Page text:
HTT also plans to begin operations along its proposed Chicago-Cleveland-Pittsburgh line later this decade.

Andres De Leon, CEO of HyperloopTT, said: ‘One of the questions we regularly receive regarding our technology is about safety, especially in emergency scenarios.’

According to HTT, their pods (pictured)  will be able to carry a total of 164,000 passengers every day, departing every 40 seconds for the designated hub

According to HTT, their pods (pictured)  will be able to carry a total of 164,000 passengers every day, departing every 40 seconds for the designated hub

‘These valves, built to safety certification standards by a world-class leader, are an essential part of hyperloop safety, as they allow us to isolate portions of the track in the event maintenance is needed or in the rare case of an emergency.’

HTT and Spanish firm Carbures have started work on the radical pod that they say will be the first passenger capsule in the world.

A video teasing the construction process shows a glimpse at the inside of a futuristic capsule that could fit 28 to 40 passengers at a time.

The Hyperloop pod, which will be tested at the company’s Toulouse headquarters, will harness passive magnetic levitation and a low pressure tube to hit unprecedented speeds.

‘The capsule hovers inside a tube with low air pressure, and like a jet plane at high altitude, experiences little air resistance,’ according to the firm.

‘The remaining air in front of the capsule is moved to the back using a compressor, allowing for speeds up to 760 mph, with very low energy consumption.’

Although HTT is pushing along with its system, the Virgin Hyperloop has already sent passengers in levitating pods through a vacuum tube at speeds over 100 mph.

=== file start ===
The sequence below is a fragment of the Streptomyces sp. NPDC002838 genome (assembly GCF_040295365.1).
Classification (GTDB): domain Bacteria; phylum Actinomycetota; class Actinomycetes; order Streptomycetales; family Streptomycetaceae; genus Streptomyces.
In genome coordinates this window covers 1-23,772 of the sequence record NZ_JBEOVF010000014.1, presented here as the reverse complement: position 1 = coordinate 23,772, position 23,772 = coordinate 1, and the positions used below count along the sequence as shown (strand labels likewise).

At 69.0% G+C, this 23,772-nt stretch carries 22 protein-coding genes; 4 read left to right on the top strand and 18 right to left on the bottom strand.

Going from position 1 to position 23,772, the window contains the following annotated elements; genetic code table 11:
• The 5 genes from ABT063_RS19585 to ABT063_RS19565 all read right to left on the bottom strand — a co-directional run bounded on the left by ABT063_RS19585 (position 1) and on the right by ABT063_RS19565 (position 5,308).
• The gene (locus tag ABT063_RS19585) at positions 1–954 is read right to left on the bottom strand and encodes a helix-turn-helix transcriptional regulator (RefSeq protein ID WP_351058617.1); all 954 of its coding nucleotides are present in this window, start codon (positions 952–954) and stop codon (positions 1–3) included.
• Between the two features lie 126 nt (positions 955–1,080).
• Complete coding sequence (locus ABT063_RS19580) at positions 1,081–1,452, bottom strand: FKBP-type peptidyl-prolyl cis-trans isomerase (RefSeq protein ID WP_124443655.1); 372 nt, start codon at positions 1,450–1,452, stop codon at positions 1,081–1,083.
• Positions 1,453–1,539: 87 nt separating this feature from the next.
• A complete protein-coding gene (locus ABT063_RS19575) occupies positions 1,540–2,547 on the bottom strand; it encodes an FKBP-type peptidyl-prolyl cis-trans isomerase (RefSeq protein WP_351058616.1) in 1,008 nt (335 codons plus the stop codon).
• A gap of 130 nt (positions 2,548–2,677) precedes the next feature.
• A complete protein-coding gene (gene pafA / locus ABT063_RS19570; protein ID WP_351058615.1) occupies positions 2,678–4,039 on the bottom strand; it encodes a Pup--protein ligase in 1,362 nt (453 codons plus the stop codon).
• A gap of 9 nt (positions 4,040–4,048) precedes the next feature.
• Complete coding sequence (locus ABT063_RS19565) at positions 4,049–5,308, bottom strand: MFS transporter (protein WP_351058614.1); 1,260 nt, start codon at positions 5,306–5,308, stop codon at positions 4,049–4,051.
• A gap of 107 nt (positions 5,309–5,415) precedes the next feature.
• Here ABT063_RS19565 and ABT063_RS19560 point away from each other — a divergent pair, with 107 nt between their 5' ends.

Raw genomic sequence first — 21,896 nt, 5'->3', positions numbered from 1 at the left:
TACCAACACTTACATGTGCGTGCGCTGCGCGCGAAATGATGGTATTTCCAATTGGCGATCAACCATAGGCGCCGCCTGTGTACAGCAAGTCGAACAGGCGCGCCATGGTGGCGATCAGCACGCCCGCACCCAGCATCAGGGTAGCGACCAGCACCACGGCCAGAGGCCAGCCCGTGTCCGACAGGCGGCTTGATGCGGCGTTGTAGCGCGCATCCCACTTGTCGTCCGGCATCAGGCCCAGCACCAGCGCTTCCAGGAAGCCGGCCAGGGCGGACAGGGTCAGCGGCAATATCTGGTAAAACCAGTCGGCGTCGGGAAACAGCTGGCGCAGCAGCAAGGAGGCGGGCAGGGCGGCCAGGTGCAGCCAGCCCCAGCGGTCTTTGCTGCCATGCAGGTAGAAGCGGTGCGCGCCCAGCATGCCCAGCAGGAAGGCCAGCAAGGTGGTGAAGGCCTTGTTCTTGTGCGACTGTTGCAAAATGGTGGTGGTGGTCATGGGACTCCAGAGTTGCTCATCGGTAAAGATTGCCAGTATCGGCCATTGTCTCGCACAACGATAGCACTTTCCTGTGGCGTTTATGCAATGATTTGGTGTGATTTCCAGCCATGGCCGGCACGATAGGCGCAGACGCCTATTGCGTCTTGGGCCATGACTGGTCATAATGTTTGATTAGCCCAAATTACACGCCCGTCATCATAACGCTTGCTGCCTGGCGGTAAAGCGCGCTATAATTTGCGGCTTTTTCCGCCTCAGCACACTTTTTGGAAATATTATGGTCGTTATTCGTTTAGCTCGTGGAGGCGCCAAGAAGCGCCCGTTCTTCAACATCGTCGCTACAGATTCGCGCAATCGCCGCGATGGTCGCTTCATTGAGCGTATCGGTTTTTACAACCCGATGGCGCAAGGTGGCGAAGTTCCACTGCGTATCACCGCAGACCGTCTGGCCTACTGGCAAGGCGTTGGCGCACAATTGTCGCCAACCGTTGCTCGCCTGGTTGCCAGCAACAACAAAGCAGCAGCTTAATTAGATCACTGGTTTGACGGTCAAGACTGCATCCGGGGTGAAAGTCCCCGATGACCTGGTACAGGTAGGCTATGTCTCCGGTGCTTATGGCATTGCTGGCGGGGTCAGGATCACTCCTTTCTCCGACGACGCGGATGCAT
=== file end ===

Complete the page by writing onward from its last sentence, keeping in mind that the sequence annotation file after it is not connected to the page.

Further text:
The Hyperloop pod, which will be tested at the company's Toulouse headquarters, will harness passive magnetic levitation and a low pressure tube to hit unprecedented speeds

 The Hyperloop pod, which will be tested at the company’s Toulouse headquarters, will harness passive magnetic levitation and a low pressure tube to hit unprecedented speeds

Virgin Hyperloop Chief Technology Officer Josh Giegel and Director of Passenger Experience Sara Luchian took the ride at the firm’s Las Vegas test site. 

The pod took a mere 15 seconds to travel down the 0.3 miles (500 metres) -long vacuum tube which has been constructed in the Nevada desert.

‘I had the true pleasure of seeing history made before my very eyes,’ said Virgin Hyperloop chair Sultan Ahmed Bin Sulayem.

‘We are one step closer to ushering in a new era of ultra-fast, sustainable movement of people and goods,’ he added.

‘For the past few years, the Virgin Hyperloop team has been working on turning its ground breaking technology into reality,’ said Virgin Group founder Sir Richard Branson.

‘With today’s successful test, we have shown that this spirit of innovation will in fact change the way people everywhere live, work, and travel in the years to come.’

WHAT IS THE HYPERLOOP?

Hyperloop is a proposed method of travel that would transport people at roughly 700mph between distant locations.

It was unveiled by Elon Musk in 2013, who at the time said it could take passengers the 380 miles (610km) from LA to San Francisco in 30 minutes – half the time it takes a plane.

It is essentially a long tube that has had the air removed to create a vacuum. For safety reasons, Hyperloop tunnels need escape hatches in case of fire. 

The tube is suspended off the ground to protect against weather and earthquakes. 

There are now a number of firms vying to bring the technology to life, including Elon Musk himself, Hyperloop Transportation Technologies, and Virgin Hyperloop One.  

As several firms vie to create the first operational Hyperloop, Elon Musk’s vision of a radical transport system that could ferry passengers above land at 760 miles per hour continues to inch closer to reality

As several firms vie to create the first operational Hyperloop, Elon Musk’s vision of a radical transport system that could ferry passengers above land at 760 miles per hour continues to inch closer to reality